He said Kluge told him Executive Software would not provide Ciba-Geigy with any technical support. "He told me 'You people make psychiatric drugs and implements of torture.'
"I said, 'You're kidding.' I thought he was putting me on.
"He said we're responsible for people taking these drugs and don't we know they commit suicide. I told him we have nothing to do with the pharmaceutical division but he said it was the company policy," said the Ciba-Geigy official.
Kluge sent the MIS manager a letter outlining Executive Software's policy and the means by which Ciba-Geigy could obtain a refund for its purchase.
Jensen told Digital News that Executive Software would honor its contractual obligations with Ciba-Geigy, which had purchased a 12-month update service. However, it would not renew the service or the software once the agreement expired.
"Ciba-Geigy slipped through," said Jensen. "But I think someone should take a stand on this, and I'm willing to do so."
Meanwhile the Ciba-Geigy MIS manager, who had worked with Diskeeper at a previous job and had decided to purchase it after experiencing problems with a competitor's product is essentially without a disk defragmenter.
"There's no point in using it if this is what they are going to do," he said, referring to the eventual loss of technical support and upgrades. He also expressed dismay at Executive Software's stand on Ritalin.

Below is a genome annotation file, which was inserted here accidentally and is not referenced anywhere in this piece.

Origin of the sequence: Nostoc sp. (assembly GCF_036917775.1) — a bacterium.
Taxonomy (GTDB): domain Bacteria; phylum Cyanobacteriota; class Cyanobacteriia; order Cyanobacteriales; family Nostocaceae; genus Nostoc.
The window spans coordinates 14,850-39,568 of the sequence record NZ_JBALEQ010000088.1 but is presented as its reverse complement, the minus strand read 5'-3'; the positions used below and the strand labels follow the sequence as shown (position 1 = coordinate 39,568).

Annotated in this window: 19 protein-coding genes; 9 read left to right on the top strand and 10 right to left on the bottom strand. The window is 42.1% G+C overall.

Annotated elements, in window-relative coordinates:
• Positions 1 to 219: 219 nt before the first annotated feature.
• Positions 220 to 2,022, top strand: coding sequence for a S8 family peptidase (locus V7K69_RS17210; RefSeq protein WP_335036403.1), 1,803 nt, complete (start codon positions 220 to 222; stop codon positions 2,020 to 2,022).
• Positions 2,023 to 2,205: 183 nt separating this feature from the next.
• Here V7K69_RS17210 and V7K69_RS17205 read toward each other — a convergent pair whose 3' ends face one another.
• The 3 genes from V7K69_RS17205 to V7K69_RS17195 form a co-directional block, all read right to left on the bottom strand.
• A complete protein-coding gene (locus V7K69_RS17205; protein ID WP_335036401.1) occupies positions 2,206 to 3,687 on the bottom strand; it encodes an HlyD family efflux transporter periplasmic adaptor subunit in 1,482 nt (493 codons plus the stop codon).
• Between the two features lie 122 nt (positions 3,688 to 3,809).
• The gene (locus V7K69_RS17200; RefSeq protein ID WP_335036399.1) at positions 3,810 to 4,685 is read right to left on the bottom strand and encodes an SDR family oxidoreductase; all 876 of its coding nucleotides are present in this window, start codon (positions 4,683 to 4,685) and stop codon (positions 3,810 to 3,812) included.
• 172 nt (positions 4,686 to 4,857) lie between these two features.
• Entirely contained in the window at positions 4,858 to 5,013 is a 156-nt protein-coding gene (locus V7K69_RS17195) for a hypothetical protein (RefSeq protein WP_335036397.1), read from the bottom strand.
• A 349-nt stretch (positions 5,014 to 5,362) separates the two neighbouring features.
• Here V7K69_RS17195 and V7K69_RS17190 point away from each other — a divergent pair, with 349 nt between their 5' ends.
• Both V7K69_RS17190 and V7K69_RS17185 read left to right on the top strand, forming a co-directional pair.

"Thousands of kids can attend school because of Ritalin," he said. "Those parents thank us. There are problems with every drug on the market. It is up to the doctor to decide who it should be prescribed to."
According to two former Executive Software employees, the company's policy in part stems from Jensen's membership in the Church of Scientology. "He doesn't believe in anything that has to do with psychiatry because the church doesn't," said Michael Sigourney, president of Aviv Software Inc. and a former director of marketing at Executive Software. A second employee, who asked not to be identified, confirmed Jensen's affiliation with the church, adding that, "The Church of Scientology is against the distribution of Ritalin to school children. They're opposed to a variety of drugs."